A case decided this past week in the United State District Court for the District of Maryland highlights the importance of documenting an employee’s (non-discriminatory) performance issues at the time they occur. Ward v. Columbia Bank, No. CCBC-16-3606 (D. Md. 2/2/18). Plaintiff Ward began working for Columbia Bank in 1999, and was promoted to branch manager five years later. In 2012, her branch’s overall performance began to decline. Despite the decline, Ward’s personal evaluations reflected that she was consistently meeting expectations for years 2010 to 2013.
In 2014, Ward took five weeks off work for Family and Medical Leave Act (FMLA) leave. Her performance rating that year was reduced to “meets most expectations” and her evaluation reflected that Ward’s “considerable” amount of time off “impacted her overall results.” Around the same time, a decision was made to consolidate Ward’s Bank branch with a nearby branch. Ward’s position was eliminated and replaced with an assistant manager position. Although Ward applied for the position, the bank selected a 35 year old applicant instead. Ward was 67 years old at the time.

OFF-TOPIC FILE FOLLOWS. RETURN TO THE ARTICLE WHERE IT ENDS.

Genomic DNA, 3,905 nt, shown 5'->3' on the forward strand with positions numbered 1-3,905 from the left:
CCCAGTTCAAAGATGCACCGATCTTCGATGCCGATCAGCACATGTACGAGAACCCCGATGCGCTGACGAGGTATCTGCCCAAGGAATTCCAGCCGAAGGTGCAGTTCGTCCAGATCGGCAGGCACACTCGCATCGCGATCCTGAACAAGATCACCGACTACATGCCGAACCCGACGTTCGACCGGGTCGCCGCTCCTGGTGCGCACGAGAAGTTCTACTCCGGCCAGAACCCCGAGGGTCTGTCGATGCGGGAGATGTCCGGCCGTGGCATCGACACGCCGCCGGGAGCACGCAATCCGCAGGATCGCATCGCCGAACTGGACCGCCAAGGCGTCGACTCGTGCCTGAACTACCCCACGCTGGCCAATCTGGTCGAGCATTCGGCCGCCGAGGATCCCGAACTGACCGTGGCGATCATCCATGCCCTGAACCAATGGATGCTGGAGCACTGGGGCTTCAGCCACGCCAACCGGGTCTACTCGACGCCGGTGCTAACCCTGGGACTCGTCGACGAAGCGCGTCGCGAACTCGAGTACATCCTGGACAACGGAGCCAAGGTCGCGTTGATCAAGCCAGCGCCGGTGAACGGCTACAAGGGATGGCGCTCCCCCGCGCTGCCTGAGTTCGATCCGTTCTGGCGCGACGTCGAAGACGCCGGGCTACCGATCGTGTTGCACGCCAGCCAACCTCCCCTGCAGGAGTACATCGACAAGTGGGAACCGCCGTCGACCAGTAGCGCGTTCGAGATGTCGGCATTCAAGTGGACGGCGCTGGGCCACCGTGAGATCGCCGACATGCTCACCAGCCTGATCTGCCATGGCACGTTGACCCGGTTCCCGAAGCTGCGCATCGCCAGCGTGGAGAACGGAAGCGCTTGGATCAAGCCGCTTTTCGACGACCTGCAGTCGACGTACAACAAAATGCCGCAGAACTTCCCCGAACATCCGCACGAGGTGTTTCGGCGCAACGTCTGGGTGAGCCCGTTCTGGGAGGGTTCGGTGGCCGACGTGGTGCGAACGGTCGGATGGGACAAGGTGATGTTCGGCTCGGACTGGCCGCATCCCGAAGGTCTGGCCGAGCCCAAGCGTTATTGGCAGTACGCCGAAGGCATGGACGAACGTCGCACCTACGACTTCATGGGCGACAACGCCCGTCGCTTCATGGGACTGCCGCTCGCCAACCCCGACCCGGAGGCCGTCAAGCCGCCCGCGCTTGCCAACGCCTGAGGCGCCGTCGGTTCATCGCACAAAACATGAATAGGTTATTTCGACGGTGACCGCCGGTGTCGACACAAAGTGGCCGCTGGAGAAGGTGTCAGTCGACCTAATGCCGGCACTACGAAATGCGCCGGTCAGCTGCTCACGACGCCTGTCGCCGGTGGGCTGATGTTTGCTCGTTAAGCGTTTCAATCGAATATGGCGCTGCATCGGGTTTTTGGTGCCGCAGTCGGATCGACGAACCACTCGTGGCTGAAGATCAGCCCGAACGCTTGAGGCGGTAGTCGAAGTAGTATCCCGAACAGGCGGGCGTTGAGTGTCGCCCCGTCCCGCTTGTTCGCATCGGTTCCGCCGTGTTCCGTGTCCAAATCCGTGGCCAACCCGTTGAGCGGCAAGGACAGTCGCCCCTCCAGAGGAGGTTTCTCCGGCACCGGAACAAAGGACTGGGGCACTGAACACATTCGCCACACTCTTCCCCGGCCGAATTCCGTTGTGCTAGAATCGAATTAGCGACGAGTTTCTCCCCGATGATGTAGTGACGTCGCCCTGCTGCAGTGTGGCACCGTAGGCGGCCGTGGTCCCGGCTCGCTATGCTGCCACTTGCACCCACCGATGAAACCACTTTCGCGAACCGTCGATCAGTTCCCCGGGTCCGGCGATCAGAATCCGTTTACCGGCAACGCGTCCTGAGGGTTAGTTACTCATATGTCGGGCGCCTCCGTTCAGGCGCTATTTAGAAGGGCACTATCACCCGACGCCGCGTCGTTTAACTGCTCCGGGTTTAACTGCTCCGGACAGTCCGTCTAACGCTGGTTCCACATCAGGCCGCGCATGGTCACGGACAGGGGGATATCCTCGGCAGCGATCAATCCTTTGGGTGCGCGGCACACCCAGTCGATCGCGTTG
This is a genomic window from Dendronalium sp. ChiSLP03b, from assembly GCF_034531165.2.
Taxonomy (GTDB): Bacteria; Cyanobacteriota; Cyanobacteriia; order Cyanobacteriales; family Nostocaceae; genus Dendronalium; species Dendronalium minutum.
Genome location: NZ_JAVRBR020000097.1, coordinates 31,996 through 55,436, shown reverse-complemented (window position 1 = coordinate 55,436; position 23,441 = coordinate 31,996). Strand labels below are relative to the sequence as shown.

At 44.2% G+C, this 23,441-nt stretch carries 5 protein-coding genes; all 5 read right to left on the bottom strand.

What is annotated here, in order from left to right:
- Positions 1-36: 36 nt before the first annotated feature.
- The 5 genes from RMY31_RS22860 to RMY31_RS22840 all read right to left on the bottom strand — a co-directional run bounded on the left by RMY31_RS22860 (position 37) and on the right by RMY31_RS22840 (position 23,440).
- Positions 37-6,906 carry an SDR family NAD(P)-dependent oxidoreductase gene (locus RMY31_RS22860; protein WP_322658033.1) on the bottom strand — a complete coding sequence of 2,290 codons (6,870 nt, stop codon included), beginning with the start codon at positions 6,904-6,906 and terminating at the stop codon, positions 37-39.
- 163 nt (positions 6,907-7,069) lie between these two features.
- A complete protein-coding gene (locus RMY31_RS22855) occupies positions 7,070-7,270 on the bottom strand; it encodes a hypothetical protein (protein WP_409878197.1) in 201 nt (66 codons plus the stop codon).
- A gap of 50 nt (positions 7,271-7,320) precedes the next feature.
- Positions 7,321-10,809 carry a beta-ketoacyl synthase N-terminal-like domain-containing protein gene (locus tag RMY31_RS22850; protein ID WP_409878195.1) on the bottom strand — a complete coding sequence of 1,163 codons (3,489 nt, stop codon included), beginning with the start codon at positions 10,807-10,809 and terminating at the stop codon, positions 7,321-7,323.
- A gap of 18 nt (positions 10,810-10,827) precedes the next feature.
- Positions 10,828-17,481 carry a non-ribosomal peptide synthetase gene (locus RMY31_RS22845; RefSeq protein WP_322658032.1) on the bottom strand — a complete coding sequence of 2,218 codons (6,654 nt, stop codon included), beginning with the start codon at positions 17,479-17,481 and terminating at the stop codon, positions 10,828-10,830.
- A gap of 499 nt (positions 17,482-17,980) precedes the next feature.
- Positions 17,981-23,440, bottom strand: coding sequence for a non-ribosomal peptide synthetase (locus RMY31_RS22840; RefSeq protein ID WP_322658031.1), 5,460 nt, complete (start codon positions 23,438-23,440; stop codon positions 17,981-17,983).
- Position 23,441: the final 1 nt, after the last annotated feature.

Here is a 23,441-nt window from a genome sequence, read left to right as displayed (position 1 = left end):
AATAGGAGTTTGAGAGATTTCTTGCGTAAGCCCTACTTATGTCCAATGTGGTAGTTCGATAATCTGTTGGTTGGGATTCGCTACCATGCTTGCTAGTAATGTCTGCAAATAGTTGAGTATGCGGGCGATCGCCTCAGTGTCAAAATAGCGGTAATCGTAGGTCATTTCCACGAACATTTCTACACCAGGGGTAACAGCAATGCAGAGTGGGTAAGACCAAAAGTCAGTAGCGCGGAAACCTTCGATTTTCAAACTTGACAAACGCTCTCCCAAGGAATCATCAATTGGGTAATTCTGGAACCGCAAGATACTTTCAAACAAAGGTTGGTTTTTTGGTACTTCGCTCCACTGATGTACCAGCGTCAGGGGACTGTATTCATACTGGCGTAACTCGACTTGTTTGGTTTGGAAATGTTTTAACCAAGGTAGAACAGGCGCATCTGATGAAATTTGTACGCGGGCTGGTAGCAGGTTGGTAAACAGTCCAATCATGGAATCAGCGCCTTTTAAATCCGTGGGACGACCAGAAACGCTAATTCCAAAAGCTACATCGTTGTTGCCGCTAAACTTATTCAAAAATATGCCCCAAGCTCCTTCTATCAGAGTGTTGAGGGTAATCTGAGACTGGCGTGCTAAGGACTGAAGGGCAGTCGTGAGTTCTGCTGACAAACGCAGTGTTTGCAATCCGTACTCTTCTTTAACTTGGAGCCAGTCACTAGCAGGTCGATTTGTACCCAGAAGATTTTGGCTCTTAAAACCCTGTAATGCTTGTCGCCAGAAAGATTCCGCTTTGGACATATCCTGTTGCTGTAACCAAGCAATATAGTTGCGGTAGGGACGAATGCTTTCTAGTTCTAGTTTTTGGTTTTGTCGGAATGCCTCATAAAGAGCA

Ward sued the Bank for age discrimination under the Age Discrimination in Employment Act (ADEA) and retaliation under the FMLA. Denying the Bank summary judgment on both claims, the Court found that the Bank’s proffered reason for Ward’s termination– her poor performance– could be viewed as a pretext for discrimination. Significantly, despite the branch’s decline in performance beginning in 2012, there was no evidence of problems attributable to Ward until 2014, the year she was terminated. Moreover, comments that Ward received a lower rating for taking time off suggest that her termination could have been related to her taking FMLA leave. It’s now up to a jury to decide whether that was actually the case.